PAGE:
Jan 20, 2017  By Micaela Procopio  Category: Education,

Israel 'not black and white and simple,' Caravan for Democracy student concludes

This year's crop of rock-star students on JNF's Caravan for Democracy trip. 

The Caravan for Democracy Student Leadership Mission is a 10-day, fully subsidized trip to Israel for non-Jewish student leaders who have never been there. The unique educational program gives participants the opportunity to explore Israel by meeting with political, cultural, and community leaders from diverse backgrounds and faiths. Here, a reflection on this year's CFD trip by a Michigan State University senior.

Sunday, January 8th, I woke up to the news that four IDF (Israel Defense Forces) soldiers had been killed in Jerusalem in a place very near where I had stood less than a week ago. The entire 10 days I spent in Israel with 33 other student leaders I did not feel threatened or unsafe at all. Israel was normal. Israel is beautiful. 

When I was notified of my acceptance into JNF's Caravan for Democracy, I thought I had a pretty solid view of what Israel was and a fair understanding of the conflict. I feel more confused now. I think that's the right answer. Israel is not black and white and simple. It's gray and complex.

Micaela, third from right. 
As soon as I landed back in the U.S., family and friends wanted my input on the conflict, on Israel. Was I pro-Israel? I felt (and still feel) like a broken record telling people, "I don't know." "I don't understand." I do think, however, that those are the best answers I can give. I spent 10 days meeting with Israeli Jews, Israeli Arabs, journalists, and your average Israeli citizen. I was in the presence of seeing all perspectives. That for me, was the impact.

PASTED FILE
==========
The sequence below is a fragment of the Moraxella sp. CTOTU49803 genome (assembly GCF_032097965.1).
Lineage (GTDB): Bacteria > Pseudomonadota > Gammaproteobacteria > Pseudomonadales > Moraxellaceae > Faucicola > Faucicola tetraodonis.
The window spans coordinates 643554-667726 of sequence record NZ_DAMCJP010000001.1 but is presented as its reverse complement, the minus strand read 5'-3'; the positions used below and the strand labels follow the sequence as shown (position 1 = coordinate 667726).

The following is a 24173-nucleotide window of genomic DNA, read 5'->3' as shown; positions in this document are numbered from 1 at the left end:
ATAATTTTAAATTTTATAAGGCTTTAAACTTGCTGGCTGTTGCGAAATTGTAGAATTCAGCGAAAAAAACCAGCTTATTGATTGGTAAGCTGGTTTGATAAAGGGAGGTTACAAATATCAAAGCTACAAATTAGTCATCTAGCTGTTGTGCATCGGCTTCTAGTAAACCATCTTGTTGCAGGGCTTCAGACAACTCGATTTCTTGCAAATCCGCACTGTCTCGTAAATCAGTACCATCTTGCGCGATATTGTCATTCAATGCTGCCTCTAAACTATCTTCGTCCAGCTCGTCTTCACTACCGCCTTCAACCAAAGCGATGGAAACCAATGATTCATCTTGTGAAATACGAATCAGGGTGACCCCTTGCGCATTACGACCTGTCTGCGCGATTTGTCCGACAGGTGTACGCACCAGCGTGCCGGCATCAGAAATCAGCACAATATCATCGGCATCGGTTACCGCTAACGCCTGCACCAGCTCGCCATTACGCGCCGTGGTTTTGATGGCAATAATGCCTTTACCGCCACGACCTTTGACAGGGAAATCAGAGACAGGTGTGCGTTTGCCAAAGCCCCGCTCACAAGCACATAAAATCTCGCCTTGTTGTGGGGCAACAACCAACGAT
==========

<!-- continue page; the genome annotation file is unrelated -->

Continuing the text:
Toward the end of our trip we got to sit down and talk with five university students from Be'er Sheva, ask them what university life was like, the culture of Israel for young people and how they felt about the conflict. One student shared that he felt the government was too focused on the politics, on the broad spectrum, and not on the people. It would be much easier to resolve problems if we focused on the people.

When I was alerted to the attack in Jerusalem I couldn't help but stare at the four faces of the slain soldiers. Less than a week ago, I had met IDF soldiers who were staying at the same kibbutz as we were. They joined us on the porches of our rooms, sat with us and talked. I, at 22, was older than all of the soldiers. 

A tragedy is much harder to stomach when you can get past the "broad issue" and look at the people. Numbers are easy to swallow. Faces, conversations, and laughter is much harder. 
Proud Michigan State student!

JNF's Caravan for Democracy has definitely left me more confused. I am not an expert. But I can be unbiased and have an educated conversation. I will not say whether I am pro or anti-Israel, but I am pro-people. 

For peace to come in the Middle East, there needs to be a focus on all groups of people, on all differing communities. I truly believe that is what a majority of Israelis want. I also believe the other 33 student leaders -- brilliant, educated, and new lifelong friends -- will agree that a conflict is much harder to pursue when everyone looks at the individuals involved. 
Micaela is a senior at Michigan State University, where she's a history major and a Jewish studies and museum studies minor. She's also the College of Social Science Achievement Gala co-chairperson, and a Michigan State History Association transitional leader.